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Designer Blog #2 - Maps, Lovely Maps

Updated: Aug 27, 2023

A game like this needs a big, shiny, beautiful map with big counters. I wanted to design something that would look great, make these factions stand out, and give a clear view of the situation. Let me tell you a short story about how this map came to be..

The game wasn't initially designed about the war in Europe. My original idea was to show the current war in Ukraine. I tried to see what could happen if the situation escalated even more. I started using the area control mechanics and operational level units (brigade size). The resulting game had all the nuances and excitement of the escalation system, but it was hard to test and play. The situation it represented was so hard to stomach that I had to pull the plug on the project before it took off. Maybe the time will come later, but not for now.

Escalation: Nuclear war in Ukraine

First version - Nuclear war in Ukraine

So what happened then? I had a workable game system, but I needed a subject for the game. The evident and exciting topic would be the Cold War turning into World War III. I started this version of the game by modifying Twilight Struggle (kudos to Jason Matthews and Ananda Gupta). My game had different needs, as I was more maneuver oriented and had pieces that would move and execute actions on the map. So I had to find a way to get more maneuvering space.

If you look at the map of the Earth, you will find that most of the space is filled with oceans and seas. That is a big waste for a game of this type, as the game pieces only use the land to move and act. So to maximize the precious land space, I tried inflating the continents and deflating the seas. So we got some vast continents and small sea areas, and it looked OK, but it was very confusing. And the problem was still that most of the action was happening in various areas of the map while significant sections were left entirely unused. Europe was crucial for military actions, but the Americas were far from combat. So this didn't work as well.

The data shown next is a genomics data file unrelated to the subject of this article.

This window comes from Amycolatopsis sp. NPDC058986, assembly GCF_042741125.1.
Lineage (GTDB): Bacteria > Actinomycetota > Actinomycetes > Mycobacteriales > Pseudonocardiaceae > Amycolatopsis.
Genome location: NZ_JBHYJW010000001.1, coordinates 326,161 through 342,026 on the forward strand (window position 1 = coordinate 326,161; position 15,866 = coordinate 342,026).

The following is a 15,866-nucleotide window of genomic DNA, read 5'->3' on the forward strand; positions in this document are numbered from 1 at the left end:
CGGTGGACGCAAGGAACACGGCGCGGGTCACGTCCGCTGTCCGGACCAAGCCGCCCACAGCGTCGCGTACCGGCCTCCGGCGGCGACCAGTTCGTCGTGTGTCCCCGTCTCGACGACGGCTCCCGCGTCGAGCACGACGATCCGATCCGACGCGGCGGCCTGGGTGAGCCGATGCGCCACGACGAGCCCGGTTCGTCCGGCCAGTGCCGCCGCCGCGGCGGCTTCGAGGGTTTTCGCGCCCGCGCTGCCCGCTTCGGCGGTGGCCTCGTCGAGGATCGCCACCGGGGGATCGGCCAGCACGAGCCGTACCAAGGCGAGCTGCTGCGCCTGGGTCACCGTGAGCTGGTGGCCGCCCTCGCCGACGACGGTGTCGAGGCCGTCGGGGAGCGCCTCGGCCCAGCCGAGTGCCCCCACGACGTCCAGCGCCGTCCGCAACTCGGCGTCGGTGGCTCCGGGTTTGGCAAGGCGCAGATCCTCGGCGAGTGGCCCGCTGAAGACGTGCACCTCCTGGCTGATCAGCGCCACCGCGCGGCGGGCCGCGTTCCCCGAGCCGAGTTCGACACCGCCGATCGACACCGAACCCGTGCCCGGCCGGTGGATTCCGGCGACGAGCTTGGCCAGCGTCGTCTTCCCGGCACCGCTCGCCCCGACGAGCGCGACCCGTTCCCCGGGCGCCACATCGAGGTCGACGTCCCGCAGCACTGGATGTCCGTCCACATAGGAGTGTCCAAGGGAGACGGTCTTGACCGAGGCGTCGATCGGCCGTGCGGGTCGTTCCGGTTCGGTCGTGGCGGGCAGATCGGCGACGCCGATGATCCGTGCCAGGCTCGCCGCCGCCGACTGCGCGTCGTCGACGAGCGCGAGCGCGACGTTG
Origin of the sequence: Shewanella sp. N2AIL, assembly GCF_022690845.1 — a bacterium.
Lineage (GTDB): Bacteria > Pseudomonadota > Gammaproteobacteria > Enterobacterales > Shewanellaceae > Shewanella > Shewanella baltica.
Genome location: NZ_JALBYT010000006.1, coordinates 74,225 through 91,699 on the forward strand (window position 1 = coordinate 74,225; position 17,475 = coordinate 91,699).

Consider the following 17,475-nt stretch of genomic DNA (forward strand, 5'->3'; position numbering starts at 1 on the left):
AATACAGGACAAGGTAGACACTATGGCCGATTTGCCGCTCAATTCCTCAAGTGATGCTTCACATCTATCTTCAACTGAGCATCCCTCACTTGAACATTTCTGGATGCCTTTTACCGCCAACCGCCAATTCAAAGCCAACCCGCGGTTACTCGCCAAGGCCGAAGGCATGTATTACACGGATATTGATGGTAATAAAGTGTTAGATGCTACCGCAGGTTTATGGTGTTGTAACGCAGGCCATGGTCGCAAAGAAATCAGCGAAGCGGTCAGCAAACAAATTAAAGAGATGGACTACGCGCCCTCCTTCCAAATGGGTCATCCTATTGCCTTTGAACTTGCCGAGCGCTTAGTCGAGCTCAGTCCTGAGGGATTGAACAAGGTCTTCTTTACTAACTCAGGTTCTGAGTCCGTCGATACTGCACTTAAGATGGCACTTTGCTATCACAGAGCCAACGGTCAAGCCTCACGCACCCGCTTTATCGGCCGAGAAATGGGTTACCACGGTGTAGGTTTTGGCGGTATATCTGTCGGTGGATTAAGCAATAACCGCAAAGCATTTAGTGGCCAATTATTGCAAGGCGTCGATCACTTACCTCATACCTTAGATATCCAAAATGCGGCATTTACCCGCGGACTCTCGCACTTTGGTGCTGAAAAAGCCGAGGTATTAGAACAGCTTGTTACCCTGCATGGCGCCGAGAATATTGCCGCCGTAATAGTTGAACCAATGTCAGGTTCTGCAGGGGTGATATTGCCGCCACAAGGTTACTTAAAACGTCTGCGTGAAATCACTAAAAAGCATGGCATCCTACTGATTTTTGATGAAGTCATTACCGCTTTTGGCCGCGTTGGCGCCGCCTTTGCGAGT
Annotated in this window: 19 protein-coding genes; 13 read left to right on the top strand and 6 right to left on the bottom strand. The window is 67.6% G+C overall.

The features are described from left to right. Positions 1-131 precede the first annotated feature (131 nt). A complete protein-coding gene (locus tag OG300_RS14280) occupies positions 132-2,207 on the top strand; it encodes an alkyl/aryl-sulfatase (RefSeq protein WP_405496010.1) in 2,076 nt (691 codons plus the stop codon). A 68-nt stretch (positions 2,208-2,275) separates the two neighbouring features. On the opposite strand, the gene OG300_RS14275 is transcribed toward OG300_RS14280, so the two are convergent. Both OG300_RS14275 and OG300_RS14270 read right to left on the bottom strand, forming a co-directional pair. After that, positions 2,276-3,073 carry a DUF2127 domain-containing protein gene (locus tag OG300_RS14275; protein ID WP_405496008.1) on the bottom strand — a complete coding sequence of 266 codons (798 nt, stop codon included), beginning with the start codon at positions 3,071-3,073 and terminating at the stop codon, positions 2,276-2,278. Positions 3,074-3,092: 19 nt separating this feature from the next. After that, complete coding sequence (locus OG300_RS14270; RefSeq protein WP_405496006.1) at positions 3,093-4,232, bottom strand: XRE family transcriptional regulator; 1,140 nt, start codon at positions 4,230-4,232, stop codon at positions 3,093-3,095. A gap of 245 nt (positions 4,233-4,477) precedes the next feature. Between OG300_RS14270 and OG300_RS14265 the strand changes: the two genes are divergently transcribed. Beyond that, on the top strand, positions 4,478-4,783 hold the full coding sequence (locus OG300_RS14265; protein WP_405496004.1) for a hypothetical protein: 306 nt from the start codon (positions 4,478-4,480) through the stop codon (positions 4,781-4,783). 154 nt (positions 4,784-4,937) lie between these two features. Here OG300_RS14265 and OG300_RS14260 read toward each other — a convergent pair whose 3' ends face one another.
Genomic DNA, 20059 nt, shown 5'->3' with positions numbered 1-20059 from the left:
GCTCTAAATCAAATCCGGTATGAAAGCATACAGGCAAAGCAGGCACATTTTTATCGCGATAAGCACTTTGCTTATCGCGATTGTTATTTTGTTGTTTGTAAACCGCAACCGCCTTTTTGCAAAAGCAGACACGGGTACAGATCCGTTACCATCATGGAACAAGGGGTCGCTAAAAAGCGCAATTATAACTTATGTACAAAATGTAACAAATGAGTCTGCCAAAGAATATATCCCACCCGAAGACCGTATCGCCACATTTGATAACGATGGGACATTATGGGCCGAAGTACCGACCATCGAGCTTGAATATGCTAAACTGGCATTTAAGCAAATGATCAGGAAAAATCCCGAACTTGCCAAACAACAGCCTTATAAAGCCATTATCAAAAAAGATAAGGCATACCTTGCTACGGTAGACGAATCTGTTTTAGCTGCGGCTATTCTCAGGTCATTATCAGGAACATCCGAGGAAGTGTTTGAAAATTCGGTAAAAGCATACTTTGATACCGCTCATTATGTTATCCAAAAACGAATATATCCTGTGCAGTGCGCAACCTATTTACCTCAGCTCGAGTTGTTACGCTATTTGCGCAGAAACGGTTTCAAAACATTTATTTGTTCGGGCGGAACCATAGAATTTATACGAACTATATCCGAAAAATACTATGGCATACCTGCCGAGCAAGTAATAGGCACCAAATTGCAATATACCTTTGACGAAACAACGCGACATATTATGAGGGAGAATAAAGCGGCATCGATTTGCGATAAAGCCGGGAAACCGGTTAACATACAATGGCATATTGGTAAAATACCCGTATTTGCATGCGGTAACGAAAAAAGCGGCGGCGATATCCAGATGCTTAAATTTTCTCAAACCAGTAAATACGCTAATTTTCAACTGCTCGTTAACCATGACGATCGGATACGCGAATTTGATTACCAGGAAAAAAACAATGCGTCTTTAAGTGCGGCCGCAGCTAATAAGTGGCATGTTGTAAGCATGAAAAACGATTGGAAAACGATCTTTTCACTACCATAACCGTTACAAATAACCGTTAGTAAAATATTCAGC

Escalation: Nuclear War in Europe — Collage of continents

Collage of continents - weird-looking but space-saving

The other option was to change the look of certain areas or even make one area bigger than the other ones. I could inflate Europe because it was much more important than other areas. But this version now looked even more unrealistic. And also created a new problem - how would I balance movement and combat if I had an area several times larger than others. So it was a no-go.

Escalation: Nuclear War in Europe — Mix of Europe and the World

Mix of Europe and the world

I was stuck for a while, as you sometimes are when designing games like this. But then I found the solution - to represent not the global situation but one vital part of the map, the European theater of operations. So the map should encompass the area which was a place for espionage, but also military operations. That would encompass everything between the North Sea and the Mediterranean, between the Bay of Biscay and Istanbul. That would give me well shaped rectangular area with a small amount of unused space, which I would fill with various tracks and boxes. Perfect! That is how this map came to be.